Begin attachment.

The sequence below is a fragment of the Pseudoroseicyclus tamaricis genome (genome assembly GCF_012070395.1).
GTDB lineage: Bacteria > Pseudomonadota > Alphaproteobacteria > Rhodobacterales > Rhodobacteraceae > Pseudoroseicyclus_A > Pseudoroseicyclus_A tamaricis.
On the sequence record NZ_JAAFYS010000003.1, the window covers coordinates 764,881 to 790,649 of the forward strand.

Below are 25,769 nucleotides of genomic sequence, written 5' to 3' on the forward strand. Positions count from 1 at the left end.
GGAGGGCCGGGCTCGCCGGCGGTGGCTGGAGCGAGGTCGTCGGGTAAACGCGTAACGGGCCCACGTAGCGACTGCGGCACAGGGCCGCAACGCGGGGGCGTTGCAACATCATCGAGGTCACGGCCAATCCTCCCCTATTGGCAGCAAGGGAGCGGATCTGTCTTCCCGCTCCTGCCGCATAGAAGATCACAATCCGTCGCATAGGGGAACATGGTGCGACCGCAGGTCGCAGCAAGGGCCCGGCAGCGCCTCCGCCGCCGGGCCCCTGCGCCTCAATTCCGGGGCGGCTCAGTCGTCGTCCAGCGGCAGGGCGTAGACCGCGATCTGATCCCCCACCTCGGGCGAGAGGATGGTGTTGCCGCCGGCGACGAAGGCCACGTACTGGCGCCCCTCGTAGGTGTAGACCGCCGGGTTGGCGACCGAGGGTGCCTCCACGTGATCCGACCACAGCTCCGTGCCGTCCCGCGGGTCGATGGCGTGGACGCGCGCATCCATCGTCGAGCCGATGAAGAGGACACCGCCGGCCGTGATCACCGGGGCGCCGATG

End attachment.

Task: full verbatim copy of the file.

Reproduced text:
The sequence below is a fragment of the Pseudoroseicyclus tamaricis genome (genome assembly GCF_012070395.1).
GTDB lineage: Bacteria > Pseudomonadota > Alphaproteobacteria > Rhodobacterales > Rhodobacteraceae > Pseudoroseicyclus_A > Pseudoroseicyclus_A tamaricis.
On the sequence record NZ_JAAFYS010000003.1, the window covers coordinates 764,881 to 790,649 of the forward strand.

Below are 25,769 nucleotides of genomic sequence, written 5' to 3' on the forward strand. Positions count from 1 at the left end.
GGAGGGCCGGGCTCGCCGGCGGTGGCTGGAGCGAGGTCGTCGGGTAAACGCGTAACGGGCCCACGTAGCGACTGCGGCACAGGGCCGCAACGCGGGGGCGTTGCAACATCATCGAGGTCACGGCCAATCCTCCCCTATTGGCAGCAAGGGAGCGGATCTGTCTTCCCGCTCCTGCCGCATAGAAGATCACAATCCGTCGCATAGGGGAACATGGTGCGACCGCAGGTCGCAGCAAGGGCCCGGCAGCGCCTCCGCCGCCGGGCCCCTGCGCCTCAATTCCGGGGCGGCTCAGTCGTCGTCCAGCGGCAGGGCGTAGACCGCGATCTGATCCCCCACCTCGGGCGAGAGGATGGTGTTGCCGCCGGCGACGAAGGCCACGTACTGGCGCCCCTCGTAGGTGTAGACCGCCGGGTTGGCGACCGAGGGTGCCTCCACGTGATCCGACCACAGCTCCGTGCCGTCCCGCGGGTCGATGGCGTGGACGCGCGCATCCATCGTCGAGCCGATGAAGAGGACACCGCCGGCCGTGATCACCGGGGCGCCGATG